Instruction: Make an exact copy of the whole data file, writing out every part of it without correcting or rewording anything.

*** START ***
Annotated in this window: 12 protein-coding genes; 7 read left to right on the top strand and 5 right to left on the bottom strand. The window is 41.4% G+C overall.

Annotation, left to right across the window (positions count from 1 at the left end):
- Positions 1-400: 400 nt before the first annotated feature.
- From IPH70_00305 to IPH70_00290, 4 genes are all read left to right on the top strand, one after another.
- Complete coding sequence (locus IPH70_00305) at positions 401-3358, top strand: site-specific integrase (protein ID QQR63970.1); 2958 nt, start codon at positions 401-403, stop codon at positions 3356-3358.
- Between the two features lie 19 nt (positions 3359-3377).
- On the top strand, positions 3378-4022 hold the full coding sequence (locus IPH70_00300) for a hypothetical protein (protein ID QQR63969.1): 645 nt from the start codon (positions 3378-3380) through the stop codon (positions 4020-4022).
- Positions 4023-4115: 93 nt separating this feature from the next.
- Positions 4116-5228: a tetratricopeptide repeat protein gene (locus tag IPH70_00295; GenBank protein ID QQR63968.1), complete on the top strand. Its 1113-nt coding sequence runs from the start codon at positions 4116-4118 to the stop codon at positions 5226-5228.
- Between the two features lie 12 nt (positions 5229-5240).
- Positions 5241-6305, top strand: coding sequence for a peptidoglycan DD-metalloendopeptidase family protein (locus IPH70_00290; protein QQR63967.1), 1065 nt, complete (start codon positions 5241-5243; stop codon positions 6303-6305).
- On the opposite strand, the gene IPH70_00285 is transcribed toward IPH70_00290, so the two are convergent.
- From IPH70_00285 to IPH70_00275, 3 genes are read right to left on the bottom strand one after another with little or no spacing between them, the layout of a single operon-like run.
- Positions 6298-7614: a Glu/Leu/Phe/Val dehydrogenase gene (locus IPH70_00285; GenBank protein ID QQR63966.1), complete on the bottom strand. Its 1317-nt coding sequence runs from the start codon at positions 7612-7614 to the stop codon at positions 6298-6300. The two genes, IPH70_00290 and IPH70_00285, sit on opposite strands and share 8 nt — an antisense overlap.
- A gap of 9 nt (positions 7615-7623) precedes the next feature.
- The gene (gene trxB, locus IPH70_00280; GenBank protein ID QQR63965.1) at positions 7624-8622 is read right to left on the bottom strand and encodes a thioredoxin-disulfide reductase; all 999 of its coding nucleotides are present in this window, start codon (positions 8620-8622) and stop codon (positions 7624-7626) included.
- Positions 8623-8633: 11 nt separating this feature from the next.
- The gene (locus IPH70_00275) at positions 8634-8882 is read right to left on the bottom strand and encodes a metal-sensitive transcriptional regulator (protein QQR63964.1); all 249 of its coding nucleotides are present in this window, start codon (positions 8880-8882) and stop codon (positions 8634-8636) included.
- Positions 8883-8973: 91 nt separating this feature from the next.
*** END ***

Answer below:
Annotated in this window: 12 protein-coding genes; 7 read left to right on the top strand and 5 right to left on the bottom strand. The window is 41.4% G+C overall.

Annotation, left to right across the window (positions count from 1 at the left end):
- Positions 1-400: 400 nt before the first annotated feature.
- From IPH70_00305 to IPH70_00290, 4 genes are all read left to right on the top strand, one after another.
- Complete coding sequence (locus IPH70_00305) at positions 401-3358, top strand: site-specific integrase (protein ID QQR63970.1); 2958 nt, start codon at positions 401-403, stop codon at positions 3356-3358.
- Between the two features lie 19 nt (positions 3359-3377).
- On the top strand, positions 3378-4022 hold the full coding sequence (locus IPH70_00300) for a hypothetical protein (protein ID QQR63969.1): 645 nt from the start codon (positions 3378-3380) through the stop codon (positions 4020-4022).
- Positions 4023-4115: 93 nt separating this feature from the next.
- Positions 4116-5228: a tetratricopeptide repeat protein gene (locus tag IPH70_00295; GenBank protein ID QQR63968.1), complete on the top strand. Its 1113-nt coding sequence runs from the start codon at positions 4116-4118 to the stop codon at positions 5226-5228.
- Between the two features lie 12 nt (positions 5229-5240).
- Positions 5241-6305, top strand: coding sequence for a peptidoglycan DD-metalloendopeptidase family protein (locus IPH70_00290; protein QQR63967.1), 1065 nt, complete (start codon positions 5241-5243; stop codon positions 6303-6305).
- On the opposite strand, the gene IPH70_00285 is transcribed toward IPH70_00290, so the two are convergent.
- From IPH70_00285 to IPH70_00275, 3 genes are read right to left on the bottom strand one after another with little or no spacing between them, the layout of a single operon-like run.
- Positions 6298-7614: a Glu/Leu/Phe/Val dehydrogenase gene (locus IPH70_00285; GenBank protein ID QQR63966.1), complete on the bottom strand. Its 1317-nt coding sequence runs from the start codon at positions 7612-7614 to the stop codon at positions 6298-6300. The two genes, IPH70_00290 and IPH70_00285, sit on opposite strands and share 8 nt — an antisense overlap.
- A gap of 9 nt (positions 7615-7623) precedes the next feature.
- The gene (gene trxB, locus IPH70_00280; GenBank protein ID QQR63965.1) at positions 7624-8622 is read right to left on the bottom strand and encodes a thioredoxin-disulfide reductase; all 999 of its coding nucleotides are present in this window, start codon (positions 8620-8622) and stop codon (positions 7624-7626) included.
- Positions 8623-8633: 11 nt separating this feature from the next.
- The gene (locus IPH70_00275) at positions 8634-8882 is read right to left on the bottom strand and encodes a metal-sensitive transcriptional regulator (protein QQR63964.1); all 249 of its coding nucleotides are present in this window, start codon (positions 8880-8882) and stop codon (positions 8634-8636) included.
- Positions 8883-8973: 91 nt separating this feature from the next.